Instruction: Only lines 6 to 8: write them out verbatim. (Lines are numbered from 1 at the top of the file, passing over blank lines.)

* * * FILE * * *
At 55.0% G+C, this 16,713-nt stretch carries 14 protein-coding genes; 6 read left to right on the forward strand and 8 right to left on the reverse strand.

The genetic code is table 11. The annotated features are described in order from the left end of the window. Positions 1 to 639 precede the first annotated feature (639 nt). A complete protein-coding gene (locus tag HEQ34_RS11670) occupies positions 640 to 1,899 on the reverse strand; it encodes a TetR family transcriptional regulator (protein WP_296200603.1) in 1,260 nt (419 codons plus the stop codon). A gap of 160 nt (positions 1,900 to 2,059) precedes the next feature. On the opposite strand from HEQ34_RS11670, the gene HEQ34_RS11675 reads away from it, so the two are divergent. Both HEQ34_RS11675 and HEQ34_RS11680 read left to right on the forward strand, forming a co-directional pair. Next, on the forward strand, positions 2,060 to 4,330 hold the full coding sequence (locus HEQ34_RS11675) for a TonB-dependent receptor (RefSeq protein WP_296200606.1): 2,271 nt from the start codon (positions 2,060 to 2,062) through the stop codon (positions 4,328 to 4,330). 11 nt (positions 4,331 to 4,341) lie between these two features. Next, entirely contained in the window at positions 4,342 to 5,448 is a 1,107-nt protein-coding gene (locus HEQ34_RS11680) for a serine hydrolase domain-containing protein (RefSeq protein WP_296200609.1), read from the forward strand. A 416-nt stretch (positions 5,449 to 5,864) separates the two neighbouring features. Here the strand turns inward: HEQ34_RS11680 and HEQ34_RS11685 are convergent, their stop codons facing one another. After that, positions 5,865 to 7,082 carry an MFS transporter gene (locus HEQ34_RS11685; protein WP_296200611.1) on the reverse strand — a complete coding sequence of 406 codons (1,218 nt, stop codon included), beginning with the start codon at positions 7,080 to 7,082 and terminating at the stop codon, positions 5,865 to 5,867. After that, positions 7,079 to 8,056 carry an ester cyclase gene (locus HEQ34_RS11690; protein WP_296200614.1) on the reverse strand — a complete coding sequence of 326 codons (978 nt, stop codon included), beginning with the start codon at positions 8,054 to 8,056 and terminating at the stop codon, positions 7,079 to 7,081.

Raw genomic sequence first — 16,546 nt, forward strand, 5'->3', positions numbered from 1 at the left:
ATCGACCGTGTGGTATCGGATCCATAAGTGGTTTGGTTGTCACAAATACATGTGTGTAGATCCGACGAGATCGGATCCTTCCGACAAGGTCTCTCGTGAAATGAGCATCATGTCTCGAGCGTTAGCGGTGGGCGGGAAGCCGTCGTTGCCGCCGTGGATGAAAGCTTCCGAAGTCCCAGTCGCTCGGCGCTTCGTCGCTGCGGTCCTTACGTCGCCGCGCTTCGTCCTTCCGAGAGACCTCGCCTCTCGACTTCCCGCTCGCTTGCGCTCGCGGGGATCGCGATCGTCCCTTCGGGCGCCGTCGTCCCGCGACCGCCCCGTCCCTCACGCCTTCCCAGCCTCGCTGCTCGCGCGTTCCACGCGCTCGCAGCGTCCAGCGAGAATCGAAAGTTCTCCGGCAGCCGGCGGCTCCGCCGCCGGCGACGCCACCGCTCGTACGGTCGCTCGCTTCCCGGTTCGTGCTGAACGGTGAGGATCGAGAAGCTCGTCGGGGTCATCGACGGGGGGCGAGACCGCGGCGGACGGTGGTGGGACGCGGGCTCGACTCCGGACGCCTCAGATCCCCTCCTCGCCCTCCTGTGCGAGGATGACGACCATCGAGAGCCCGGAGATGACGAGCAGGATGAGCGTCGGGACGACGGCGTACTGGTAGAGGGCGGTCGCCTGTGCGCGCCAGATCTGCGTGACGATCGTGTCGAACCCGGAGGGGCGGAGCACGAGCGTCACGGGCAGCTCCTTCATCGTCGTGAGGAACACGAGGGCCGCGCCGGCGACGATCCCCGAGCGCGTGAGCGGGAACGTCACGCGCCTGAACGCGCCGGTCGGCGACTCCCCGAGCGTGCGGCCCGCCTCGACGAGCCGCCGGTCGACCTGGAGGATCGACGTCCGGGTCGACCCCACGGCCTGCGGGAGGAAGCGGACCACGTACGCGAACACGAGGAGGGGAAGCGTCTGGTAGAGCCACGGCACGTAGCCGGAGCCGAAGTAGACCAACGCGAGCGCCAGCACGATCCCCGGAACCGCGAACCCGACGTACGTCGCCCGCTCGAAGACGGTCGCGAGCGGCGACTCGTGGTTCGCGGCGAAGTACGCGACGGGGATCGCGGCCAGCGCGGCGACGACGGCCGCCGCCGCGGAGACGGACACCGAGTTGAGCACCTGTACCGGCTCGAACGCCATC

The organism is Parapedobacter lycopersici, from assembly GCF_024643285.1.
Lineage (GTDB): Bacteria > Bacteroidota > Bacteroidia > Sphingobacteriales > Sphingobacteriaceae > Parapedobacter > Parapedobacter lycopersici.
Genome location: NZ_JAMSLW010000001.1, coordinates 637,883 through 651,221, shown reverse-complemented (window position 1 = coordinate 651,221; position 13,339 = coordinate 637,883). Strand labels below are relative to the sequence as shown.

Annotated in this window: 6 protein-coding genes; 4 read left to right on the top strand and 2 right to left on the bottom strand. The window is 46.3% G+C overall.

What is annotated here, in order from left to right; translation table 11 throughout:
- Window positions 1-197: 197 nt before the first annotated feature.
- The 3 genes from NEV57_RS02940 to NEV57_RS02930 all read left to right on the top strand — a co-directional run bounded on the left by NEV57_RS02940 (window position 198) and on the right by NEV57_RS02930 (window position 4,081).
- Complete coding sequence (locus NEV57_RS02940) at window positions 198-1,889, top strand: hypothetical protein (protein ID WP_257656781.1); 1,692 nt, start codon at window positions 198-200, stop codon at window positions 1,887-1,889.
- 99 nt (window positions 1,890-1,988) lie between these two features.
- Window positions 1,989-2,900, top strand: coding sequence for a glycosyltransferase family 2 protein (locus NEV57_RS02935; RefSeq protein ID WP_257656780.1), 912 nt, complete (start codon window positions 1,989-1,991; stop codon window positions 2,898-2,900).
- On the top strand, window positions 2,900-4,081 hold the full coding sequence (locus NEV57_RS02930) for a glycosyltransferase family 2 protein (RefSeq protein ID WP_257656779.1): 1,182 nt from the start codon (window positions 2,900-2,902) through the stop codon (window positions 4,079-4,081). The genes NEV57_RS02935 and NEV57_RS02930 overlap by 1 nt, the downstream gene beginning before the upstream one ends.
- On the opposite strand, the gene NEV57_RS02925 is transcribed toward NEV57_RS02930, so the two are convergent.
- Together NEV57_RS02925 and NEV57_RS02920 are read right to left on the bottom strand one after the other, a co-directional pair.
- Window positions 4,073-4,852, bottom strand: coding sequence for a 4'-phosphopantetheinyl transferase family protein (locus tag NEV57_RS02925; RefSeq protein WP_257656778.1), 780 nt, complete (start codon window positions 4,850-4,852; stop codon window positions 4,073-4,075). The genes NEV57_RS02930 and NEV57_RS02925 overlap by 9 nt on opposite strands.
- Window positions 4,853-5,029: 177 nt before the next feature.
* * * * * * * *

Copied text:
Lineage (GTDB): Bacteria > Bacteroidota > Bacteroidia > Sphingobacteriales > Sphingobacteriaceae > Parapedobacter > Parapedobacter lycopersici.
Genome location: NZ_JAMSLW010000001.1, coordinates 637,883 through 651,221, shown reverse-complemented (window position 1 = coordinate 651,221; position 13,339 = coordinate 637,883). Strand labels below are relative to the sequence as shown.

Annotated in this window: 6 protein-coding genes; 4 read left to right on the top strand and 2 right to left on the bottom strand. The window is 46.3% G+C overall.